Unfortunately, as soon as I clicked on the Starbucks perk for my free drink, my heart sank.
It seems that my Klout score of 59 was just not high enough to meet their bar of influence, a Klout score of 60. I am not influential enough to be worthy of a Starbucks Refresher. Surely, there were things I could qualify for, though? I mean, I’m not INVISIBLE. I have INFLUENCE. I’m not the most powerful person in the Kloutworld (scores go up to 100) but I’m certainly average or better. Can’t I at least pick up a pass to a Bud Lime party?
NOPE. To be fair, it seems that the party already happened, and it happened in Chicago and Washington, DC. I am in San Francisco.
Increasingly desperate to prove my Klout self-worth and validate my Kloutsistence with perks, though, I kept clicking around various categories — “Experiences,” “Retail,” “Sports” — hunting for a perk I could claim. Of the ten current perks, I am only eligible for three. The shame!
And even when I tried to claim my measly three perks, there were problems. After unsuccessfully attempting to get new business cards and a photo album, I clicked on the Red Bull magazine, supposedly open to anyone with a Klout score over 1. Still, no dice.
No Band-Aids for me, either.
Also, the bulk of the perks were all used up.
So what am I missing? Many of the comments were positive, even for the most mundane things, like the Red Bull magazine.“This is the perfect type of digital magazine! Just an awesome design,” said one recipient. So, a lot, maybe.
But not everything was as promised. An eSalon hair coloring perk got particularly bad reviews —“Well, this isn’t a perk because you can get your first color at eSalon FREE and just pay the $5 shipping…it’s actually more. It’s one thing for a Perk to be a discount, but for it to be MORE expensive, I’m actually offended,” groused one commenter.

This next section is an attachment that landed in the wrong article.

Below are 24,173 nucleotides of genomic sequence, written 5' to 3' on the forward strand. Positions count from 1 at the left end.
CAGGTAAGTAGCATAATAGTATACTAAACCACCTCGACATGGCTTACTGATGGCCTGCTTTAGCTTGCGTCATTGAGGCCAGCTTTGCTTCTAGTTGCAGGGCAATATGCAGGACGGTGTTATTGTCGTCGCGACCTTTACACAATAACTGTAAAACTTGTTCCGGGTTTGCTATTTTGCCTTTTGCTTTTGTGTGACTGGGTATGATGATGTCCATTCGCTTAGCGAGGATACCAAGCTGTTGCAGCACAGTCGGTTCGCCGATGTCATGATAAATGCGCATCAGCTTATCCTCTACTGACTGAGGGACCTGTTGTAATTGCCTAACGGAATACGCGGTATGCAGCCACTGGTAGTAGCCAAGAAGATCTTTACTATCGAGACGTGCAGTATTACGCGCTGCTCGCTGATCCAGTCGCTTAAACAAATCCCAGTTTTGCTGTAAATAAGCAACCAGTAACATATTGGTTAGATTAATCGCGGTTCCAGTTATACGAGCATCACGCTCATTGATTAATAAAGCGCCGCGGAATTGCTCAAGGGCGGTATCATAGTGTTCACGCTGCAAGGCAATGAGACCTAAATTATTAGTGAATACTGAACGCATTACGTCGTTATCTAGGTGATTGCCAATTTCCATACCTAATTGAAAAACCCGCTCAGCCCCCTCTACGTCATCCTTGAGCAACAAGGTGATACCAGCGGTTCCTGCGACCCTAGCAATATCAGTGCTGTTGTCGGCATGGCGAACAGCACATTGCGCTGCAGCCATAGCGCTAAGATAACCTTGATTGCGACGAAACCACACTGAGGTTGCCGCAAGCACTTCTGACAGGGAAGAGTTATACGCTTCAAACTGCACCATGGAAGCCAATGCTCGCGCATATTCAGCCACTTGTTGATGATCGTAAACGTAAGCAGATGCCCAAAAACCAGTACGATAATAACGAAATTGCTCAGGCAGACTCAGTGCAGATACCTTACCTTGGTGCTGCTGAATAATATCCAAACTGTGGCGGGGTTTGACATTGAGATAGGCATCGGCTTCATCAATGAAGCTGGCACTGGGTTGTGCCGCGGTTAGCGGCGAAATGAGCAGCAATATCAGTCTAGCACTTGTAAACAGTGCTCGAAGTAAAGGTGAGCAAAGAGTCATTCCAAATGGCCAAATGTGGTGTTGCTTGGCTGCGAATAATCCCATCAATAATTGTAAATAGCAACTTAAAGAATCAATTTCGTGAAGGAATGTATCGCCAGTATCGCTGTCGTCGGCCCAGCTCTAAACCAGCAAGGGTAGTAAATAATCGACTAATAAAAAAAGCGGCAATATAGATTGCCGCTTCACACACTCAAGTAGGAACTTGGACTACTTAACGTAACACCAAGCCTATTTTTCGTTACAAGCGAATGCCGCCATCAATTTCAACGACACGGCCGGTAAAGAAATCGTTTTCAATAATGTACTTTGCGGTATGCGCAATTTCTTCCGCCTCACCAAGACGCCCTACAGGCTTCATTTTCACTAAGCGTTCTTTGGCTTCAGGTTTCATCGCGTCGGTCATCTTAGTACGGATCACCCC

On the higher end, there were more troubling issues. The priciest perk that I saw were tickets valued at around $2,500 to some kind of London event — you needed to have a God-like Klout score of 70 to qualify for them. (Does God even have a Klout score that high?) At least one man who qualified claims he didn’t receive his perk at all.
Overall, my personal Klout envy aside, the perk program seems pretty disappointing. Most of the prizes were beyond boring (Band-Aids for Canadians?) and unevenly doled out. If you had actual clout — i.e., you command real attention and influence — you probably wouldn’t need Klout to tell you about a Bud Lime summer party. You’d be the person throwing it.
In the last 14 years, the 21st century has already offered some incredible additions to the musical theater pantheon. These are the best new musicals, both on and off-Broadway.
43. American Idiot
Bryan Bedder / Getty
Book: Billie Joe Armstrong and Michael MayerMusic: Green DayLyrics: Billie Joe ArmstrongOriginal Broadway cast: John Gallagher Jr. as Johnny, Michael Esper as Will, Mary Faber as Heather, Rebecca Naomi Jones as Whatsername, Christina Sajous as The Extraordinary Girl, Stark Sands as Tunny, Tony Vincent as St. JimmyPerformance dates: April 20, 2010-April 24, 2011
What it’s about: Johnny, Will, and Tunny are three disaffected youths living in Jingletown, USA. While Johnny and Tunny escape to the city, Will is forced to stay behind with his pregnant girlfriend Heather. The city offers new thrills, but Johnny falls into drug abuse and Tunny is recruited and enlists in the army.Why it’s essential: There were rock musicals before American Idiot, but few were as effective at capturing the raw energy that infuses the show. Although the music isn’t original, it’s transformed in its theatrical context. Like the album on which it’s based, American Idiot feels like a time capsule of Bush-era rage and ennui.